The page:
The gastrocolic reflex or gastrocolic response is a physiological reflex that controls the motility, or peristalsis, of the gastrointestinal tract following a meal. It involves an increase in motility of the colon consisting primarily of giant migrating contractions, or migrating motor complexes, in response to stretch in the stomach following ingestion and byproducts of digestion entering the small intestine.[1] Thus, this reflex is responsible for the urge to defecate following a meal. The small intestine also shows a similar motility response. The gastrocolic reflex's function in driving existing intestinal contents through the digestive system helps make way for ingested food.[2]

The reflex was demonstrated by myoelectric recordings in the colons of animals and humans, which showed an increase in electrical activity within as little as 15 minutes after eating. The recordings also demonstrated that the gastrocolic reflex is uneven in its distribution throughout the colon. The sigmoid colon is more greatly affected than the rest of the colon in terms of a phasic response, recurring periods of contraction followed by relaxation, in order to propel food distally into the rectum; however, the tonic response across the colon is uncertain. These contractions are generated by the muscularis externa stimulated by the myenteric plexus.[1] When pressure within the rectum becomes increased, the gastrocolic reflex acts as a stimulus for defecation. A number of neuropeptides have been proposed as mediators of the gastrocolic reflex. These include serotonin, neurotensin, cholecystokinin, prostaglandin E1, and gastrin.[1][3]

Coffee can induce a significant response, with 29% of subjects in a study reporting an urge to defecate after ingestion, and manometry showing a reaction typically between 4 and 30 minutes after consumption and potentially lasting for more than 30 minutes.[4][5][6][7] Decaffeinated coffee is also capable of generating a similar effect, albeit slightly weaker.[8] Essentially, this means for some people, coffee has a rapid-acting laxative effect.[9][10]

Clinical significance

Clinically, the gastrocolic reflex has been implicated in pathogenesis of irritable bowel syndrome (IBS): the very act of eating or drinking can provoke an overreaction of the gastrocolic response in some patients with IBS due to their heightened visceral sensitivity, and this can lead to abdominal pain and distension, flatulence, and diarrhea.[11][1] The gastrocolic reflex has also been implicated in pathogenesis of functional constipation, where patients with spinal cord injury and diabetics with gastroparesis secondary to diabetic neuropathy have an increased colonic transit time.[1]

The gastrocolic reflex can also be used to optimise the treatment of constipation. Since the reflex is most active in the mornings and immediately after meals, consumption of stimulant laxatives, such as sennosides and bisacodyl, during these times will augment the reflex and help increase colonic contractions and therefore defecation.[1]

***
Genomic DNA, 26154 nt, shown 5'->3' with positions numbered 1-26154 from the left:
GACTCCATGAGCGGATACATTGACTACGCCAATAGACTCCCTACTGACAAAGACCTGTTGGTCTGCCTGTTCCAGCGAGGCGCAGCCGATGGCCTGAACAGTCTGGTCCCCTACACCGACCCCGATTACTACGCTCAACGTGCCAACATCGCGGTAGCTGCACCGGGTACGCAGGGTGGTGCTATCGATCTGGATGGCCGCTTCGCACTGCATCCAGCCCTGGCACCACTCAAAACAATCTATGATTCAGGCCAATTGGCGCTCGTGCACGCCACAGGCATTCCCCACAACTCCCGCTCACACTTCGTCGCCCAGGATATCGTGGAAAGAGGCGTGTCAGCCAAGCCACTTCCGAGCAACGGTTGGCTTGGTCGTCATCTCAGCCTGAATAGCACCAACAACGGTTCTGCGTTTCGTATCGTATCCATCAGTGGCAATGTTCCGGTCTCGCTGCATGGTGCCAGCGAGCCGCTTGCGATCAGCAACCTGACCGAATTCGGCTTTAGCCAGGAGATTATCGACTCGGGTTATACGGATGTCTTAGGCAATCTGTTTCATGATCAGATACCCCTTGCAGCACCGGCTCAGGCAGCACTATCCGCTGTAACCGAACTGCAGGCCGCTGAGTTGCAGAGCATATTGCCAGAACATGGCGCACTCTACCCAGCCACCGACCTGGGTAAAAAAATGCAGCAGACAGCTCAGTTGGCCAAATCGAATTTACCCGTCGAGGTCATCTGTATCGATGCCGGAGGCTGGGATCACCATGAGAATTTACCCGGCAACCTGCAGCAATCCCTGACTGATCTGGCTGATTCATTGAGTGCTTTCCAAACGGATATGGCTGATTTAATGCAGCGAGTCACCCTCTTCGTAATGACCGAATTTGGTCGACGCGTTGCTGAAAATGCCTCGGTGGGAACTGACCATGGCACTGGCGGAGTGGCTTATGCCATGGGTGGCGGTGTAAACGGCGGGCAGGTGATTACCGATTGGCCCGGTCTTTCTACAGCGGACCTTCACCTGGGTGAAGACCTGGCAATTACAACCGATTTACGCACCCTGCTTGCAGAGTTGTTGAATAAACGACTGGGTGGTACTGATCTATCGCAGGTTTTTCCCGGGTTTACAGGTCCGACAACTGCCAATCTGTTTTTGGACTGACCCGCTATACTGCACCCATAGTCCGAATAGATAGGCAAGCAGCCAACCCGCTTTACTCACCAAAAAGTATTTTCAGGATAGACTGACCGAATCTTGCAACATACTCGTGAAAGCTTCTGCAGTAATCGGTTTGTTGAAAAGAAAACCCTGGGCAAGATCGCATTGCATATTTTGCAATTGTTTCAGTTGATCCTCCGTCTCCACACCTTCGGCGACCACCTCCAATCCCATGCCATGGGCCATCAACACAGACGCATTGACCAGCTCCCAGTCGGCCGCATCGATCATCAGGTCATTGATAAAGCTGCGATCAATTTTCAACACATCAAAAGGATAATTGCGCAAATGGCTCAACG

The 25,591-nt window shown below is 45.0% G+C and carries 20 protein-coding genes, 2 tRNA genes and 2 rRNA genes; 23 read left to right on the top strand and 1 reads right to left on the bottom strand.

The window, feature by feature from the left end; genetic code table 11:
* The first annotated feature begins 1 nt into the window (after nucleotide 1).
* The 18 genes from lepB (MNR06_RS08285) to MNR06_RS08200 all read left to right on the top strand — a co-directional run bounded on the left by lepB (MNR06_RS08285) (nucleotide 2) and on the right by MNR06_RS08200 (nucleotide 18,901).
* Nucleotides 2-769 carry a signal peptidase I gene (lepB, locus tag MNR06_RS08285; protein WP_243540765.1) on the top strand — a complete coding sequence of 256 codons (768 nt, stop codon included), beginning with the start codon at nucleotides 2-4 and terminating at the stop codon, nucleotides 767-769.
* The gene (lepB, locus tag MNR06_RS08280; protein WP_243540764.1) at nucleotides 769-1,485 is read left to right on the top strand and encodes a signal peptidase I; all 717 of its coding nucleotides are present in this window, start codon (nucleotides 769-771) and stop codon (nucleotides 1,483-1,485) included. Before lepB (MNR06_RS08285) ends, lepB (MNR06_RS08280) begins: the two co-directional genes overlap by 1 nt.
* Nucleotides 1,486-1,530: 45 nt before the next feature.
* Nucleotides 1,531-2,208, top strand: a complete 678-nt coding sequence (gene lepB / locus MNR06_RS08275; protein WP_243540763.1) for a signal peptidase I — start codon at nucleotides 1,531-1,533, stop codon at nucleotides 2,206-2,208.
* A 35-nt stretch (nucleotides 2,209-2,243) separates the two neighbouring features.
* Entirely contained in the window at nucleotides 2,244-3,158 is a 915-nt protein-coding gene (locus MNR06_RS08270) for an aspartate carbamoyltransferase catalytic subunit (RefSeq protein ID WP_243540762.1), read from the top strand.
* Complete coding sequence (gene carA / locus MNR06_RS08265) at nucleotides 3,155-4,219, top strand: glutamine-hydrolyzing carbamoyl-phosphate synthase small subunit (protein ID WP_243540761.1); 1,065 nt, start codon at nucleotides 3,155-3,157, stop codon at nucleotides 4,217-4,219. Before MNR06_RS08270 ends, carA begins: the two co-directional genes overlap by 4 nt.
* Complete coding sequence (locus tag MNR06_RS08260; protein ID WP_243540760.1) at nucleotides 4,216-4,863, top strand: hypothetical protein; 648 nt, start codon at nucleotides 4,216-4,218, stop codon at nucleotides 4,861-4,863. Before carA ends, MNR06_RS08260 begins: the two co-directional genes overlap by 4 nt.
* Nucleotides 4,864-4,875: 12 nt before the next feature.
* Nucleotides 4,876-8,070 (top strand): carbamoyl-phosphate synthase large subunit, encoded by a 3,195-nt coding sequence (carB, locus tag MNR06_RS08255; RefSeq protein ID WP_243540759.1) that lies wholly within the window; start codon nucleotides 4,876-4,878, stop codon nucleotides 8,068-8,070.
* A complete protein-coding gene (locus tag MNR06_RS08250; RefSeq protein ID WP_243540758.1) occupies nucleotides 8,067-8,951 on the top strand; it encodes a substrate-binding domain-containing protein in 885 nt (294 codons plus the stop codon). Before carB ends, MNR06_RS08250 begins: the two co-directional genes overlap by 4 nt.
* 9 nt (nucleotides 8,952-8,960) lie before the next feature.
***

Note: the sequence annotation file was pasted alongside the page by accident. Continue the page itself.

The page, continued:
1. ^ a b c d e f Malone, Jordan C.; Thavamani, Aravind (2019), "Physiology, Gastrocolic Reflex (Gastrocolic Response)", StatPearls, StatPearls Publishing, PMID 31751078, retrieved 2020-01-14
  2. ^ Lauralee, Sherwood (2009). Human Physiology: From Cells to Systems (7th ed.). Cengage Learning. p. 635. ISBN 978-0-495-39184-5.
  3. ^ Tobias, Abraham; Sadiq, Nazia M. (2019), "Physiology, Gastrointestinal Nervous Control", StatPearls, StatPearls Publishing, PMID 31424852, retrieved 2020-01-14
  4. ^ Brown, Steven R.; Cann, P. A.; Read, Nicholas W. (1990). "Effect of coffee on distal colon function". Gut. 31 (4): 450–453. doi:10.1136/gut.31.4.450. PMC 1378422. PMID 2338272.
  5. ^ Eamudomkarn, Nuntasiri; Kietpeerakool, Chumnan; Kaewrudee, Srinaree; Jampathong, Nampet; Ngamjarus, Chetta; Lumbiganon, Pisake (2018). "Effect of postoperative coffee consumption on gastrointestinal function after abdominal surgery: A systematic review and meta-analysis of randomized controlled trials". Scientific Reports. 8 (1). 17349. Bibcode:2018NatSR...817349E. doi:10.1038/s41598-018-35752-2. PMC 6255780. PMID 30478433.
  6. ^ Sloots, Cornelius E.J.; Felt-Bersma, Richelle J.F.; West, Rachel L.; Kuipers, Ernst J. (2005). "Stimulation of defecation: Effects of coffee use and nicotine on rectal tone and visceral sensitivity". Scandinavian Journal of Gastroenterology. 40 (7): 808–813. doi:10.1080/00365520510015872. PMID 16109656. S2CID 23622961.
  7. ^ Dulskas, Audrius; Klimovskij, Michail; Vitkauskiene, Marija; Samalavicius, Narimantas (2015). "Effect of Coffee on the Length of Postoperative Ileus After Elective Laparoscopic Left-Sided Colectomy". Diseases of the Colon & Rectum. 58 (11): 1064–1069. doi:10.1097/DCR.0000000000000449. PMID 26445179. S2CID 45213244.
  8. ^ Nehlig, Astrid (2022). "Effects of Coffee on the Gastro-Intestinal Tract: A Narrative Review and Literature Update". Nutrients. 14 (2): 399. doi:10.3390/nu14020399. PMC 8778943. PMID 35057580.
  9. ^ Francis, Ali (2023-08-18). "Why Does Coffee Make You Poop?". Bon Appétit. Archived from the original on 2023-08-20. Retrieved 2023-10-27.
  10. ^ "Why Coffee Makes You Poop". Cleveland Clinic. January 24, 2023.
  11. ^ Sjölund K, Ekman R, Lindgren S, Rehfeld J (1996): Disturbed motilin and cholecystokinin release in the irritable bowel syndrome in Scand J Gastroenterol, 31:11, pp 1110–4, PMID 8938905, DOI 10.3109/00365529609036895